Helping Girls Become Fearless: Encouraging Courage and Grit
Why does "extra-help" feel like punishment for smart girls?
Posted Aug 03, 2020
As a girl, I worried about everything all the time.
I wish I could tell you a different story. I wish I could tell you that I stood up for myself and championed others even as a kid, but instead I spent an endless amount of time cringing and feeling anxious, hoping to avoid challenges.
My only wish was to disappear, especially in math class.
My grades in English and social studies were always good, but I kept almost failing math and science. It wasn’t for lack of trying. I was kept after school for what was called “extra help” in those subjects but it didn’t feel like help; it felt like punishment.
A big part of my self-definition came from pleasing my teachers and I felt as if I was deliberately letting them down when I simply couldn’t master long division in fourth-grade.
The fact that I consistently transpose numbers wasn’t something that either my teachers or I noticed. I simply failed and thought of myself as incompetent when it came to math, and anything related to numerals of any kind.
Indeed, nobody would notice the odd, unconscious habit until a financial advisor made light of the issue some 30 years later when I had mixed up the numbers on my tax forms.
The shock of relief I felt when my accountant told me what I’d been doing was life-changing.
I was ridiculously happy to discover that I’ve had, since childhood, what is essentially a kind of dyslexia-with-numbers whereby I automatically reverse the first two digits of any numerical combination. Learning this made sense of many of my life’s foibles (I never got people’s phone numbers right on the first try; mail was often returned to me because I’d addressed it incorrectly; nobody ever asked me to figure out how to split the bill) and allowed me to defend, in my heart, the girl who was kept after school. She was doing her best.
Other things in childhood felt like punishment as well, even if they didn’t carry that official designation. Coming from a working-class family, I wore shabby and unfashionable clothes and was ashamed of the clipped bangs and bowl cut provided by an aunt who’d worked in a beauty parlor before she got married.
The courageous and dynamic women who caught my attention helped me begin to imagine what life might be like.
And here I show my age: I was born in 1957 and music shaped my idea of what a woman's life looked like.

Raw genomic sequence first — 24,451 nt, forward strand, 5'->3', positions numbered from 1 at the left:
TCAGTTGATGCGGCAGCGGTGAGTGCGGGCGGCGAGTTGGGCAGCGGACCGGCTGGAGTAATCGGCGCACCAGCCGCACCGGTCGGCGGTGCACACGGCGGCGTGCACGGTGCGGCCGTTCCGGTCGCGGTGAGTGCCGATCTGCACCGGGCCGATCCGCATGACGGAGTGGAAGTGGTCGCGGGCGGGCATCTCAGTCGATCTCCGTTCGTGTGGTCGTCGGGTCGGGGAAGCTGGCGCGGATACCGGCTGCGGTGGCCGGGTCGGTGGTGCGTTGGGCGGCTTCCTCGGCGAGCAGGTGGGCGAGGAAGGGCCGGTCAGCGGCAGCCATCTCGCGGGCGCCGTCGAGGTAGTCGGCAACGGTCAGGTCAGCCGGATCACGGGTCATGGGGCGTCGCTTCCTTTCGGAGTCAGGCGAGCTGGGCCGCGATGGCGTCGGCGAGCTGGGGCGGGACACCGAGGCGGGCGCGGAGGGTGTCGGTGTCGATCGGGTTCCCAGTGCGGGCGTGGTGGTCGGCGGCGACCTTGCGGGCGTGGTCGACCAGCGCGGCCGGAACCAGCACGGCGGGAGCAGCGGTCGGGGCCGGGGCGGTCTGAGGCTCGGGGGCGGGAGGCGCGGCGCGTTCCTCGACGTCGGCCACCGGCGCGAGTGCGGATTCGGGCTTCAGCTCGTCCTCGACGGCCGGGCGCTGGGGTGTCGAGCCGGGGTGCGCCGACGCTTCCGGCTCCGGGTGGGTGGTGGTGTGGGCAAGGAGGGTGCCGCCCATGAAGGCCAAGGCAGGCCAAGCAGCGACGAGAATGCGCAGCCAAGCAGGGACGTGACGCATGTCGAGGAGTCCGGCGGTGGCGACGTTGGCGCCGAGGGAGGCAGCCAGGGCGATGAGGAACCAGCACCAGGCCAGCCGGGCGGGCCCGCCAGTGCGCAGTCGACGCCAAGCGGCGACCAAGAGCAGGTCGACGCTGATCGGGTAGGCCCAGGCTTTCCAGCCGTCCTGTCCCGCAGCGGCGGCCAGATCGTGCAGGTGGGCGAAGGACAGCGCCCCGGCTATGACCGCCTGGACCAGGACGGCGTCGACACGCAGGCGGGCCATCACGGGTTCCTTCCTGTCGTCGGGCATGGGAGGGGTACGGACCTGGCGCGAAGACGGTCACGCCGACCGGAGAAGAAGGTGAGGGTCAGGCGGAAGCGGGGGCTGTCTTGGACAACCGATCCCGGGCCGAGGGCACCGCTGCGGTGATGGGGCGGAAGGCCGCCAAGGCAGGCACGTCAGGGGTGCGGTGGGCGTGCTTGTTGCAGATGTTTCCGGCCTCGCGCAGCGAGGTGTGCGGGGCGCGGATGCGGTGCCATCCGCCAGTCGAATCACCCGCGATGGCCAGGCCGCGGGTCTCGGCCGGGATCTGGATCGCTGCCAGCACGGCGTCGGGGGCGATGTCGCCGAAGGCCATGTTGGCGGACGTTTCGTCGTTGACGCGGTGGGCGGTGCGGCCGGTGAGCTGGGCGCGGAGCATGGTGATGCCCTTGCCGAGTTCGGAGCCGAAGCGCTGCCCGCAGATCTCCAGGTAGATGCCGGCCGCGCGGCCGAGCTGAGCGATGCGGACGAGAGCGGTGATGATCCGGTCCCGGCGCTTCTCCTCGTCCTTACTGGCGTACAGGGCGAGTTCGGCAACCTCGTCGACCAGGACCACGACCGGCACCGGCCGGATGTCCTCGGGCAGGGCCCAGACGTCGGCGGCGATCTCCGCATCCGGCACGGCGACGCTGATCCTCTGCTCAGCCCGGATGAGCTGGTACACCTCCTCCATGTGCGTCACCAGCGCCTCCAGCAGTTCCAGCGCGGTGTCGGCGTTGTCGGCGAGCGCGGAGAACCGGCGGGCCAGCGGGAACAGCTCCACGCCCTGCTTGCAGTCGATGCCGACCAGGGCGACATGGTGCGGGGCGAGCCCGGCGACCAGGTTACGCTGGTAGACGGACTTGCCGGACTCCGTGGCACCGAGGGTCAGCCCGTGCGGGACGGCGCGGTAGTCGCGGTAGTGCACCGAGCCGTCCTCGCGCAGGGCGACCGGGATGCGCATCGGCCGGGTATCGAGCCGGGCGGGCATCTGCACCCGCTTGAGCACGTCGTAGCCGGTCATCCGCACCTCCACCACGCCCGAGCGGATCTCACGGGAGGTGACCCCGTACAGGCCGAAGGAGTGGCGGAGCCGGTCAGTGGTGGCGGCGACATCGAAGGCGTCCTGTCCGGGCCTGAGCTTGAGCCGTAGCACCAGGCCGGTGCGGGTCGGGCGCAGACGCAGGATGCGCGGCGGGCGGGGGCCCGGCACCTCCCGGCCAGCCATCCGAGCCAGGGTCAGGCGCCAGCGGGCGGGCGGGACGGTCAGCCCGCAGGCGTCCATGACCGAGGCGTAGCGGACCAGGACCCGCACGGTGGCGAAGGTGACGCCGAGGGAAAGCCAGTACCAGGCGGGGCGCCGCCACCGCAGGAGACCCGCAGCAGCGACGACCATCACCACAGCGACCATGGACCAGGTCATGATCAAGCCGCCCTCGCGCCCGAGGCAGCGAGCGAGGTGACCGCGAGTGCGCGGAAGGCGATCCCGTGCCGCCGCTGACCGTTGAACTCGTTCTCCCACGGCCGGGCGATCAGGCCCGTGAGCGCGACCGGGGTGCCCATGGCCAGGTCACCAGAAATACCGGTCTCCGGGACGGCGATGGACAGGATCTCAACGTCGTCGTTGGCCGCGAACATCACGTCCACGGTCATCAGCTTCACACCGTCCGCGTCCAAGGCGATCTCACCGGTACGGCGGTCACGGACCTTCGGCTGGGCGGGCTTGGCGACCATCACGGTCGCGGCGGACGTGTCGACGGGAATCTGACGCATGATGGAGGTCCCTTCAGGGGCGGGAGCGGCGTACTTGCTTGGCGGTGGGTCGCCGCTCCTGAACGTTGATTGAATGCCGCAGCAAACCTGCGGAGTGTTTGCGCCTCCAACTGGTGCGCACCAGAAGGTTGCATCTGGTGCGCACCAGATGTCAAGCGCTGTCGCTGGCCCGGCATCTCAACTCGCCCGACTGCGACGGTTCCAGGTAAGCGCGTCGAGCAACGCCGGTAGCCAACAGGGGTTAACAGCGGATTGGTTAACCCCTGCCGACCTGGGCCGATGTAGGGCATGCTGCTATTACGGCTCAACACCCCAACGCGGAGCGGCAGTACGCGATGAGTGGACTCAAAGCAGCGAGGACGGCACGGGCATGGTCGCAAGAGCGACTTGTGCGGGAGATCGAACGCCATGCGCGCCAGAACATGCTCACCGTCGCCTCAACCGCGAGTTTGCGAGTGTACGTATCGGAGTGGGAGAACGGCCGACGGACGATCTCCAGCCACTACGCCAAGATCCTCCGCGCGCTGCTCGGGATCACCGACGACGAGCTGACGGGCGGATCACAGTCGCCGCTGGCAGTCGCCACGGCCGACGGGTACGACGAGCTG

I wanted to be as brave as the singers I admired. I wanted to be Janis Joplin, but she was too sad to emulate; I wanted to be Joni Mitchell but she was too pretty to imitate; I wanted to be Grace Slick, Patti Smith, and Debbie Harry but they were all too cool for anybody to even think of being like them.
I was in high school when I started to find my own courage and overcome my sense of trepidation about life, but that sense of confidence and fearlessness came at a cost.
I grew up fast and not on purpose. My mother became ill and I had to look after her. She died during my junior year. My father was a devoted parent, but he worked long days and couldn’t look after the day-to-day life of a teenager.
There was nothing to do but look after myself. I learned to stop waiting for someone else to provide comfort, or solace, or apologies. I stopped depending on anyone—parent, family member, teacher, boyfriend, or friend—to define who I was or who I might become.
As I accepted the need to think about my future and map my own destiny, I also started thinking about ways that women—not only me but all women—had for too long permitted others to define our lives.
Ranging all the way from allowing the government to rule on our health care and reproductive freedom to the simple way we’d learned not to rely on our own judgment in small matters, we’d been told that others knew better, that the world had always worked a certain way and some things couldn’t change, and that we’d learn to relax as we slid into conventional femininity.
Women are told, repeatedly and with authority, that we don’t know what’s best for us. The lingering effects of those early and destructive childhood lessons are that girls distrust our own instincts, insights, and wishes.
For the last hundred years, every generation of women has made the road easier for the girls behind to follow. The women who paved the way for us did it through their own fearlessness, making sure that women got the vote, could use birth control, could legally terminate an unwanted pregnancy, could choose children or choose childlessness, could choose being single or life with a partner, and we've shown courage in maintaining and widening those choices for the young women facing their futures now.
Yet we’re not done: rights need to be defended even after they are won.
No girl should curtail her ambitions, skills, or energy. Or be defined by an outsider’s version of herself—because somebody thinks she’s not up to the challenge.
Here’s to a fearless future.